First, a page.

Transport of nuclear waste is much safer than the public thinks and Utahns should not be alarmed about plans to increase shipments of radioactive materials over the state's highways and rail lines, say two nuclear energy supporters.
The generation of electricity at nuclear-powered plants is here to stay and will account for 20 percent of the nation's electricity within a few years, said Joel Cehn, a nuclear engineering consultant from Oakland, Calif."There can never be a spill, because there's nothing to spill," said Cehn, who noted that spent fuel is in the form of pellets.
Lori Hixon, an engineer and communications consultant with GPU Nuclear Corp.'s Three Mile Island operation in Pennsylvania, said Tuesday those pellets are transported in large, high impact-resistant shipping casks.
The casks, made by sandwiching 4 inches of lead between two 2-inch layers of stainless steel, are rigorously tested to ensure they do not leak harmful amounts of radiation and will withstand any kind of transportation accident.
"In one test, a cask was dropped from a helicopter at an altitude of 2,000 feet," Hixon said. "It reached (a speed of) 235 miles per hour and buried itself 4 feet under the ground. All that happened was some paint was scratched."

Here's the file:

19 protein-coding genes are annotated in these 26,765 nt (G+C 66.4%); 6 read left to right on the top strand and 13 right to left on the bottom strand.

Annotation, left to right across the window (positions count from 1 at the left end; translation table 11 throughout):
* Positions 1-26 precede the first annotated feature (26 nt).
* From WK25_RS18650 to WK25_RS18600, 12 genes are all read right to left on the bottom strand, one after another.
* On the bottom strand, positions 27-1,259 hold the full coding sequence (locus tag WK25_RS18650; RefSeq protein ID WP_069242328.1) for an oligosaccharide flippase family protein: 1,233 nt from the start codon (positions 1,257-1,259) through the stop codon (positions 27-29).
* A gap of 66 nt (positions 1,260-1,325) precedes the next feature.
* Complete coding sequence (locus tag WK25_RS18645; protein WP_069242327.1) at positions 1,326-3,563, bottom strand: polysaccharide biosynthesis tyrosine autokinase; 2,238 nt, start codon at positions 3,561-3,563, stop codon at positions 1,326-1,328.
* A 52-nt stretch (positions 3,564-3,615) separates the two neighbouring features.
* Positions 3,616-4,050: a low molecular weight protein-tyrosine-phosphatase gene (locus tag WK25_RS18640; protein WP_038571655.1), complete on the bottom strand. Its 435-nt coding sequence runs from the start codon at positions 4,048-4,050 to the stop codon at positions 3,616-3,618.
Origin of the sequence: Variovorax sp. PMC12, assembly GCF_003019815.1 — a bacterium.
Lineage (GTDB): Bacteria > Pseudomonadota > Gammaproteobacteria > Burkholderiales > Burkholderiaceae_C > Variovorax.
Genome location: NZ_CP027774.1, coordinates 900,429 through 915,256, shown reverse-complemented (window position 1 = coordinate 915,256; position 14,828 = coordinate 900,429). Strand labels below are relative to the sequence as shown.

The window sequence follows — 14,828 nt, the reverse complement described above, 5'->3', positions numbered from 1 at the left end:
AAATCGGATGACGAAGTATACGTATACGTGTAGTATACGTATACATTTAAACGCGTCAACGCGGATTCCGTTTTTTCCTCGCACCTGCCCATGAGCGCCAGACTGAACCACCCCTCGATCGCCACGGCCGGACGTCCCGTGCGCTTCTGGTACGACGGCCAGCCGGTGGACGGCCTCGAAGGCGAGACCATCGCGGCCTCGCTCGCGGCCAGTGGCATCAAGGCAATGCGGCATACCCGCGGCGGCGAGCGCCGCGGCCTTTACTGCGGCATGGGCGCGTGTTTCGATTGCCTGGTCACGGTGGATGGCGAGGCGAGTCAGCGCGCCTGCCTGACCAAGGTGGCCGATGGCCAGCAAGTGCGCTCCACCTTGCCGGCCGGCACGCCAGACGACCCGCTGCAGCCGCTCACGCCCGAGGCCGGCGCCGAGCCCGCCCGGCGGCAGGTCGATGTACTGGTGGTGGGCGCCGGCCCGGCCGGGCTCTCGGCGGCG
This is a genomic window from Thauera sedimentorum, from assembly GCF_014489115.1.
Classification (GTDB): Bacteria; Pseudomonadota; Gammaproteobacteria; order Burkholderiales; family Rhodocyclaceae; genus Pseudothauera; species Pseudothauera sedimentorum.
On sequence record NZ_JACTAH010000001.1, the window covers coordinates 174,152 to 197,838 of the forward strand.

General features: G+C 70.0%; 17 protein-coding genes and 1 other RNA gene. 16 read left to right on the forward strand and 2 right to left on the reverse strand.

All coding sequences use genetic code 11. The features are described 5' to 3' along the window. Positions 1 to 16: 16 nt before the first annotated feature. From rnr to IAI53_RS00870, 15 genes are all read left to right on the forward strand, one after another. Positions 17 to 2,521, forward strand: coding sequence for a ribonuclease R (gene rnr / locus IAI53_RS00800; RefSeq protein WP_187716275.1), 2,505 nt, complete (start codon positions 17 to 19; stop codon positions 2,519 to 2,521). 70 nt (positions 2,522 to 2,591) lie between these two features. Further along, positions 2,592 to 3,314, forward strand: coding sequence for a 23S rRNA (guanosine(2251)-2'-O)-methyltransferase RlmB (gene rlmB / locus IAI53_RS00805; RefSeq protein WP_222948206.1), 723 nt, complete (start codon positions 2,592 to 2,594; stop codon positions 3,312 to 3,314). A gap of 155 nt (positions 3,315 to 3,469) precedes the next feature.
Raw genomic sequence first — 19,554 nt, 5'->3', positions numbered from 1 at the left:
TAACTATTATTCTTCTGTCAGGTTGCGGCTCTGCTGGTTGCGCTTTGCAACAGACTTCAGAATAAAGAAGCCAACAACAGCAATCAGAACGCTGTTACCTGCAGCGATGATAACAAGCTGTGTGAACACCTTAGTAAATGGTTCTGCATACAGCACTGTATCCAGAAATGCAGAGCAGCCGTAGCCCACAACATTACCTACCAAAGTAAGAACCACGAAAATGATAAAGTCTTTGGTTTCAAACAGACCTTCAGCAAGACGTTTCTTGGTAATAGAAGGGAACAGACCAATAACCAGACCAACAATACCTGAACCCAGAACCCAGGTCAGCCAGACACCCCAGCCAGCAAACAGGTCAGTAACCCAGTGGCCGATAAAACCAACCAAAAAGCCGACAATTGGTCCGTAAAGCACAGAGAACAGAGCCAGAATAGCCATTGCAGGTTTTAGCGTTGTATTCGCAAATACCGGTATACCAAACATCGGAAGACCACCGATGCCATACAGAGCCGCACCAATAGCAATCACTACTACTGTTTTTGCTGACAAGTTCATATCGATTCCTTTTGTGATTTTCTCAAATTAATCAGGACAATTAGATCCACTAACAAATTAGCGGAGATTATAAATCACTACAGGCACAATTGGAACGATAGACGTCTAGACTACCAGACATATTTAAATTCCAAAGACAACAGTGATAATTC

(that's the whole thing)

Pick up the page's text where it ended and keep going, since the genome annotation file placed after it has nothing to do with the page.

Cehn and Hixon were in Utah this week as part of a three-member information team from Energy America, an association of nuclear power producers and users advocating the safe use of nuclear energy.
Motorists have nothing to fear from casks shipped on interstate highways, said Cehn, a health physicist, because the casks are designed to stop 99-plus percent of the radiation emitted by spent fuel.
"It approaches zero radiation once you get beyond the cab of the truck," he said.
The Energy America spokesman said there have been four accidents in 500 shipments of high-level nuclear wastes, but there have been no cases in which shipping casks were breached or even damaged.